Tonka Bean Ice Cream

I know it's not exactly ice cream weather these days but I feel like an exception to the No Ice Cream When It's Cold Out rule (do you have that rule too?) can be made. Tonka beans demand to be eaten year-round, even if they're in ice cream. If you're like, “tonka what?” Don't worry, I'll fill you in on what these tasty little things are. But first, let me stare at that drippy ice cream a minute longer.

Tonka Bean Ice Cream

Just look at all those delicious tonka bean shavings!

If you have yet to meet the acquaintance of one of these tasty things I hope this recipe will inspire you to hunt them down. Be warned: it is not likely to be an easy hunt, especially if you live in the United States. For some reason back in the '50s, the No-Fun-Police got wind that there's a teeny tiny bit of something that could harm you if eaten in massive quantities in here. The same goes for cinnamon and nutmeg though but those were passed by, maybe because they didn't seem so exotic and dangerous. Anyway, I have heard it is possible to get your hands on them but you will have to look a little harder. They'll be all the more rewarding when you find them.

So what do they taste like?

Vanilla and amaretto predominantly. The jar that they're in says they smell like hay too, but I can't detect that. They have a slightly sweet taste and they smell incredible.

This is like extra rich and luxurious vanilla ice cream with a hint of caramel flavour. I'm in love. ♥♥♥

Tonka Bean Ice Cream
Tonka Bean Ice Cream

Tonka Bean Ice Cream

Delicious tonka beans might be hard to find, but they're totally worth the hunt. Tonka bean ice cream really shows off its unique flavour!

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5 stars (13 ratings)
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  • 1 cup whole milk
  • 1 pinch sea salt
  • 1 Tonka bean, plus extra for serving
  • 6 large egg yolks
  • ¾ cup granulated sugar
  • 2 cups heavy cream
  • 1 teaspoon pure vanilla extract


  • Place the milk and sea salt in a medium-sized pot. Grate the tonka bean using a fine grater (a Microplane works the best for this) into the pot. Heat the milk over medium-high heat until it is steaming but not boiling. Let the milk stand for 15 minutes to infuse.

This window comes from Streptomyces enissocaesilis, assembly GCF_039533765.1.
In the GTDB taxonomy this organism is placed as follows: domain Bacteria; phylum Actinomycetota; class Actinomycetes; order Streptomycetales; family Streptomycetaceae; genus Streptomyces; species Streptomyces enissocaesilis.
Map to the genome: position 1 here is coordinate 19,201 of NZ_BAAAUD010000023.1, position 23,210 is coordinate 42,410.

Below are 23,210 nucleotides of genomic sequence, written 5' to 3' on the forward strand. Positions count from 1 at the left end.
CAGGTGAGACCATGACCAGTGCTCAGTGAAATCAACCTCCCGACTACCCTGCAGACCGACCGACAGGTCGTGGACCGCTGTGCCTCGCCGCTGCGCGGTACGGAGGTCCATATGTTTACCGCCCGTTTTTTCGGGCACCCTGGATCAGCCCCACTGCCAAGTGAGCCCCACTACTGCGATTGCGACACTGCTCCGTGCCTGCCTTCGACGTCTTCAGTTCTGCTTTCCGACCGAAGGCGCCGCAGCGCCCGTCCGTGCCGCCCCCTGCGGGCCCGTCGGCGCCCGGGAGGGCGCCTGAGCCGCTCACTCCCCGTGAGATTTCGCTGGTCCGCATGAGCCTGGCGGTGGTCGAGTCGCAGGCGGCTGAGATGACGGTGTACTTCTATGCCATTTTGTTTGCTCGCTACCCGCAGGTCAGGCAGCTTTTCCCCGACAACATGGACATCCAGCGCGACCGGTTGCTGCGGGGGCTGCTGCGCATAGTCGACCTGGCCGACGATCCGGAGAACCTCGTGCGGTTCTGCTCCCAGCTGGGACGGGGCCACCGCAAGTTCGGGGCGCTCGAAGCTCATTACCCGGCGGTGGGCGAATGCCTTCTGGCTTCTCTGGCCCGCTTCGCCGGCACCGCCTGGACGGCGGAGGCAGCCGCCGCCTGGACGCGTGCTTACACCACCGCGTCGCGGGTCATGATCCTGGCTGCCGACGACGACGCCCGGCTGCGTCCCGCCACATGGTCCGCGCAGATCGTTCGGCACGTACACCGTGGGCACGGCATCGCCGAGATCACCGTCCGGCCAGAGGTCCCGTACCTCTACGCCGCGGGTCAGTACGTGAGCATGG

1 cup whole milk, 1 pinch sea salt, 1 Tonka bean
  • Whisk the egg yolks and sugar in a medium-sized bowl. Add a little of the warm milk to the egg yolks and stir it well to temper the eggs. (If you pour the eggs directly into the hot liquid you will end up with scrambled eggs. Tempering them with a little of the hot milk helps prevent this.)
    6 large egg yolks, ¾ cup granulated sugar
  • Slowly add the tempered eggs to the warm milk while stirring constantly. Place the pot on medium-low heat and stir it constantly until it thickens. Remove the pot from the heat and stir in the heavy cream and vanilla.
    2 cups heavy cream, 1 teaspoon pure vanilla extract
  • Strain the custard through a fine-mesh sieve into a medium-sized bowl. (This is to get out any bits of eggs that might have scrambled on the bottom of your pot.)
  • Place the bowl in your fridge and give it a stir every 10 minutes or so until it is no longer hot, about a half hour. Once the custard has cooled cover the bowl tightly with plastic wrap and leave it in your fridge until it is completely cold, preferably overnight.
  • Freeze the custard in your ice cream maker according to the manufacturer's instructions.
  • Grate a little extra tonka bean over top of the ice cream when you serve it.


Note: recipe time does not include the time it takes to chill or freeze the ice cream. 
Serving: 1 serving = ½ cup, Calories: 339kcal, Carbohydrates: 22g, Protein: 4g, Fat: 26g, Saturated Fat: 15g, Polyunsaturated Fat: 1g, Monounsaturated Fat: 8g, Cholesterol: 223mg, Sodium: 47mg, Potassium: 100mg, Sugar: 20g, Vitamin A: 1108IU, Vitamin C: 1mg, Calcium: 90mg, Iron: 1mg
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